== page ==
In the last lesson we spoke about recording all your out-goings and your income. This was then written into a ledger and organised into a record using the single-entry accounting technique. In Lesson 15 we are going to look at the Income Statement, or also known as the Profit and Loss Statement.
Normally the Income statement is an overview of how your business is doing over a set period. For most businesses that means they produce a profit and loss statement quarterly so they can ‘see’ what they need to do in the next quarter to improve, or at the very least be able to plan for the future when particular quarter are a bit slow.
Every market stall has good seasons and slow seasons. Some Stall owners choose to go on holiday for the quiet season and return to start selling again when the seasons pick up.
For example; you sell seasonal decorations. You carry in your stock, Easter cards, eggs and chicks for the big event. During Christmas you sell Cards again, Christmas tree decorations and tinsel. You do Mothers Day, Fathers Day and World Earth Day. All these will be super relevant in the weeks leading up to the large seasonal events, but we all know that in March very few folks are looking for tinsel!
This leaves you with times when you are going to be quieter, so instead of being caught unaware, how about creating an income statement every 3 months to show how things are going for those past 3 month period.
I know it seems like you are just starting off and you have plenty to do, but this will only encourage you more as you get to understand your business and help you when year 2 comes round!
The Nuts and Bolts of the Income Statement
The Income statement is a very simple overview of your accounting so far. You are really only taking totals and representing them on individual lines.
Lets cover a few essentials of the Income Statement:
Revenue and Sales
This is your gross sales. Think of any sale you make, whether it be a service or a pancake, that is classed as a sale. Don’t subtract anything from that sale, only add them up for the period you are making the Income Statement for and note it down. It normally sits at the top of your Profit and Loss Statement.
Cost of Sales
These are all the items you had to purchase and expenses you incurred to create/make that sale. In other words, you have to add up your tools, ingredients, any labour costs and any depreciation costs you have over that period of time. (Everything depreciates over time, see What is depreciation to learn more about it.)
This is the simple part. Take your Revenue/Sales total and subtract the Cost of Sales total and you will be left with a Gross Profit Total.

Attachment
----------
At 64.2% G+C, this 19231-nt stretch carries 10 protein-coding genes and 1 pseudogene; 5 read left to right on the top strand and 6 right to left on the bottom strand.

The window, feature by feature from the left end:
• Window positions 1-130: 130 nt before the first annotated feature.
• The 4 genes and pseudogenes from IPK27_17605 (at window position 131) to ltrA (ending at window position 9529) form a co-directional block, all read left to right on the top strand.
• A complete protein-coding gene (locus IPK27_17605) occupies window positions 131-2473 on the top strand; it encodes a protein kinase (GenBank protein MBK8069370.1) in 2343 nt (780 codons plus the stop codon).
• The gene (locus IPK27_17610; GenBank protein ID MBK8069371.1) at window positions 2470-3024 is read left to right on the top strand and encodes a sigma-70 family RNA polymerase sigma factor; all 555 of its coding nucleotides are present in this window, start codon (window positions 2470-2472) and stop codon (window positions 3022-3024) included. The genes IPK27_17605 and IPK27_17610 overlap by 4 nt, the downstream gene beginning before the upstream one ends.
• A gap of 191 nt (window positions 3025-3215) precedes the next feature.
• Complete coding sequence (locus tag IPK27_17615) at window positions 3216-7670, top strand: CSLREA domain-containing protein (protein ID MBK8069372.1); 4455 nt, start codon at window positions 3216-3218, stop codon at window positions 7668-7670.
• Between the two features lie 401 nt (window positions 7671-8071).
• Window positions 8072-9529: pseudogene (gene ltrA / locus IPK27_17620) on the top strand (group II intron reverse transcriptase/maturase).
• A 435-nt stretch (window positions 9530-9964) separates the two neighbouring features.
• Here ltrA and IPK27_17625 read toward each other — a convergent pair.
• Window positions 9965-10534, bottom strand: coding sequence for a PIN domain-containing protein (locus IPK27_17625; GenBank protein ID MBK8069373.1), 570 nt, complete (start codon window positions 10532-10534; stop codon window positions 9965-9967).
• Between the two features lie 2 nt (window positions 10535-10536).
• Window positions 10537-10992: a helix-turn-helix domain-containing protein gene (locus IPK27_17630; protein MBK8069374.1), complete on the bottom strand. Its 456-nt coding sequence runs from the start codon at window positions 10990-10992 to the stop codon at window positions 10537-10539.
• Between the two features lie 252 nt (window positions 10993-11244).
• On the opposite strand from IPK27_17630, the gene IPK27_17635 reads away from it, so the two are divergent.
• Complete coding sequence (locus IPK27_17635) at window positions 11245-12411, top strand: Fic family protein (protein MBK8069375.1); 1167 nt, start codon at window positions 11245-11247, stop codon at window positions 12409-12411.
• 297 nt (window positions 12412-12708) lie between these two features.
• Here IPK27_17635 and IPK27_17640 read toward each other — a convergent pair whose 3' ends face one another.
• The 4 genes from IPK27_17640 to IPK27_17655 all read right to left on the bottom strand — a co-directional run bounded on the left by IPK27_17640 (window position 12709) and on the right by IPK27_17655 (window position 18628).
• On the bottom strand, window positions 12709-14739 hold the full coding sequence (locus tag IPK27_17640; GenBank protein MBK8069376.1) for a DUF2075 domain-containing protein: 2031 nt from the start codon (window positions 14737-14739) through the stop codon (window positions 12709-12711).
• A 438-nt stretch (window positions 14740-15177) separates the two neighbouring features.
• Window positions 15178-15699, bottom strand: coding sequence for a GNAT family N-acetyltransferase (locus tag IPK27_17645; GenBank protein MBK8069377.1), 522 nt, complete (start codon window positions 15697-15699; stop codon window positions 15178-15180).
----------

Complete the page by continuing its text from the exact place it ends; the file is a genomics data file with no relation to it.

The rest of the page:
Marketing, Promotion and Advertising Expenses
You may have chosen to take my advice and begun advertising on Google Ads and/or Facebook Ads, so here you would add up how much that has cost you for the time period you are calculating. You may have created some sign boards or may have even paid to have some flyers made to hand out at your next market event. These get added up here.
General and Administrative Expenses
These are your additional expenses like, stall insurance, book-keeper costs, travel and rent that you pay for selling at the market. Think of them as indirect costs that you have because you have a business. Add these all up and note them down.
This might be interest you have on a loan you took out for your business or perhaps you paid someone to develop a new decoration for Christmas time.
Now you will need to add up your expenses, which include Marketing, Promotion and Advertising, General and Administrative and Other expenses and note the total.
Earnings before Tax
To get your total here you will now need to take the Total Expenses amount and subtract that from your Gross Profit. This should give you an idea of what you are making and hopefully be a positive number!
The last two items on the Income statement will be to do with taxes. Like I said before, you will need to understand how you pay tax in your country to be able to work out how much you need to pay on what you have earned. Some countries have a limit that you can earn before you incur taxes so for some of us this firgure will be zero if you are below that amount.
Net Earnings (Loss)
Finally, you will subtract your taxes from your Earning Before Tax and you will be left with a Final Total of what you really earned for the period you are calculating. It should be a positive number if you are making money and will be negative if you are losing money.
Here is what it looks like on a spreadsheet. You can download a copy by clicking Income Statement / Profit and Loss Statement
Here you can see Pancake Inc is not doing too bad over the year and it certainly is beginning to show that people will buy more pancakes in the later part of the year than at the beginning. This then allows the owner of Pancake Inc to begin to make plans on what to expect as the years unfold.
There are no taxes either because overall they have not earned enough to pay tax on the net earnings when totalled over the year.
Accounting for your business should not be difficult or time consuming. When it begins to become overwhelming, get a book keeper and rather focus on what you know you are good at. We are all suited for different roles and I can tell you from experience that learning a new skill in which you have no interest takes far longer and far more effort than appealing to your strengths.
Don’t neglect your finances just because you think you are ‘only’ a small stall owner just starting out with low turn over. Getting the basis right while you are small will inspire you as you grow your business.
I look forward to seeing you in the next lesson discussing the Balance Sheet which will draw all our finances together and give us a great way to know exactly where we are with our finances at an exact moment in time!